There’s a butcher shop at an open-air market in Bangkok that is invariably fronted by a whole pig’s head wearing sunglasses–and when we lived in Thailand, it was imperative that I get to visit it on each and every one of our weekly shopping trips (this was before I realized it must be a different pig each time. The horror, the horror). Now, maybe you love Japan for the freakishly proportionate musk melons (42,000yen a pop?), the apples and nashi cradled in individual foam sleeves, the bags-within-bags-within-bags packaging; that is, precisely for its less…imaginative displays of the merchandise. But if you find yourself bored with all that pristine goodness and broke on top of it, with a hankering for the raucous atmosphere of an outdoor shopping arcade, Ameya-Yokocho is your best bet.
Creeping for half a mile alongside the raised tracks of the Yamanote Line between Ueno Station and Okachimachi Station, Ameya-yokocho was candy central in the postwar era (hence “ame”, or candy), and then a black market for imported American goods (the name is also supposedly derived from Ame, for American).
These days the market has dispensed with the trench coats and Red Hots (I’ve never been to a black market, ok) but has instead got itself a website where bargain hunters can browse restaurants by category, e.g. okonomiyaki and monja places, French and Italian cuisine, or the catch-all “Asia” restaurants, or else search for specific goods…Running shoes, perfumes, watches, toys, shaved ices and lychees and kebabs, pickled snakes in a jar and other appetizing accoutrements of traditional Chinese medicine? Check. No pig’s heads as far as I could tell, but you can’t have everything.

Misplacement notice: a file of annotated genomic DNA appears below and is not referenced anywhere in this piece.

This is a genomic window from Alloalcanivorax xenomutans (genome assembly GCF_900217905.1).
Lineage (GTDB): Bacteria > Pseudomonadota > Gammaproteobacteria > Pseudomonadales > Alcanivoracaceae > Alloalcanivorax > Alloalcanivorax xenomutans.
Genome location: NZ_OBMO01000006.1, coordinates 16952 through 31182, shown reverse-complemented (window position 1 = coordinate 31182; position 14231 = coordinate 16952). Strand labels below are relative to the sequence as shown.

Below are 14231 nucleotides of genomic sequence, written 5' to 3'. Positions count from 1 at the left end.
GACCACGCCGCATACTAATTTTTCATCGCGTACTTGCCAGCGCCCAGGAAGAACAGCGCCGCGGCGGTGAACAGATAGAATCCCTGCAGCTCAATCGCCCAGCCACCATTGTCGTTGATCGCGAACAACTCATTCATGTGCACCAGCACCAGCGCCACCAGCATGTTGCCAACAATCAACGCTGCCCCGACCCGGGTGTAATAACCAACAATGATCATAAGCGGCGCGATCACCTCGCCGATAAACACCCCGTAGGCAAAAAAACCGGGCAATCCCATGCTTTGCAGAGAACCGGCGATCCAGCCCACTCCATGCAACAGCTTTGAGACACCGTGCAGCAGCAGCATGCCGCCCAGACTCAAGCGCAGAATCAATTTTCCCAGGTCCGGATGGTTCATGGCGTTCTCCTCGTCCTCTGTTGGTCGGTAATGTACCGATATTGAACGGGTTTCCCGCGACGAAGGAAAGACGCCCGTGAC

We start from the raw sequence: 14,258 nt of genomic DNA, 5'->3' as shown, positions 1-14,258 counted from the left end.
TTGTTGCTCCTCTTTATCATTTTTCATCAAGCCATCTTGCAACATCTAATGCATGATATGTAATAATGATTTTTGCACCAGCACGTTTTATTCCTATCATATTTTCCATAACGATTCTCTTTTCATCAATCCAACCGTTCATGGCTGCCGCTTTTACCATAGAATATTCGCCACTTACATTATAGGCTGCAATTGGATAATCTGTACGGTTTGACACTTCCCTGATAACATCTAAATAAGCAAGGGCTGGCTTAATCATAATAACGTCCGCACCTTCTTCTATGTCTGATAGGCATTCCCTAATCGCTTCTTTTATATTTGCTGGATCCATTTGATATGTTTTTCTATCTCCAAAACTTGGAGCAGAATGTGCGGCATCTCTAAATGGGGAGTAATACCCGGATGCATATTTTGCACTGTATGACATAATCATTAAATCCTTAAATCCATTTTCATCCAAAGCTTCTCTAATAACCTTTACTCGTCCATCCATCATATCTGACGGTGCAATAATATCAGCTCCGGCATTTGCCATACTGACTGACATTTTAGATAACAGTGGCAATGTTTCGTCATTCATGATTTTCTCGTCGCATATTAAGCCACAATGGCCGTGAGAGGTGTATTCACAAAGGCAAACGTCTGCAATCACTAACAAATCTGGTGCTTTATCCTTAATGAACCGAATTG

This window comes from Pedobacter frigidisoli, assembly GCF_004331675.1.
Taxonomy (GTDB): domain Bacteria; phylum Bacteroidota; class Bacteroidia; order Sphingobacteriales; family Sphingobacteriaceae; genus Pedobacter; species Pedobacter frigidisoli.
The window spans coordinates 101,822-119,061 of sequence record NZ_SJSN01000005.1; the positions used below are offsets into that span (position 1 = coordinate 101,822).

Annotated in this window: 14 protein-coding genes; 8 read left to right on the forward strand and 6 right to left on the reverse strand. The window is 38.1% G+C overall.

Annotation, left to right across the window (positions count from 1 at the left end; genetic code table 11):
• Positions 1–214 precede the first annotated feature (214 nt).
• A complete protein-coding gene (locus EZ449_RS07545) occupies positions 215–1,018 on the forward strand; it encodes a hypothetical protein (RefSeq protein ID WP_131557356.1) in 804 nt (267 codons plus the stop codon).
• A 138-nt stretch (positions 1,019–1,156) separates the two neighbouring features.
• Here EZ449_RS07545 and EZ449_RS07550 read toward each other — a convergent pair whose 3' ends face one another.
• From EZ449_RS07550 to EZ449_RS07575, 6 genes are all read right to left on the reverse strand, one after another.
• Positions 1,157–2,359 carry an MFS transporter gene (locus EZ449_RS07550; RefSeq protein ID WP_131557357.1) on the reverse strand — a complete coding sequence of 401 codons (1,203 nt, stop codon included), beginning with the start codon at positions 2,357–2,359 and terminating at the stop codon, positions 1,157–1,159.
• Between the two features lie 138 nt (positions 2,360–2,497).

My advice is to dispense with the website and spend an afternoon browsing the market in person. Chances are you’ll find what you’re looking for, and plenty that you didn’t think you were looking for besides.
With the overflowing bargain bins, Adidas sneakers in the 999yen to 3,499yen, and lunches in the 500yen to 600yen range, Ameya-yokocho is a long skinny slice of cheapo heaven; but you should also be looking out for those specialty goods, such as dried beans and nuts, that aren’t readily available in many supermarkets–not at any price you want to pay, anyway–plus, of course, international foodie imports. You’ll find plenty more in the way of specialty stores, from the army surplus store that stocks everything from army-issue canteens to Bundeswehr patches to the candy store that sells massive 1,000yen mystery bags.
And a final note–on haggling. It might be tempting to try for an extra-cheap deal via your preferred method of haggling (the ‘I don’t want your stuffed armadillo anyway, walking away now’ fakeout, the yelling and fist-shaking, the flashing your shoulder holster or whatnot), but most sources seem to advise against it. However, if you must, here are some tips on how to haggle in Japan. “Please give me a discount” is “benkyo shite kudasai”, and asking for an offer on bulk purchases might have some success.
Note: buying in bulk doesn’t mean buying two bottles of water instead of one. God, you’re cheap!
Our favorite (read: cheapest) maid cafes in Akihabara. These types of cafes are one of Japan’s pop culture icons.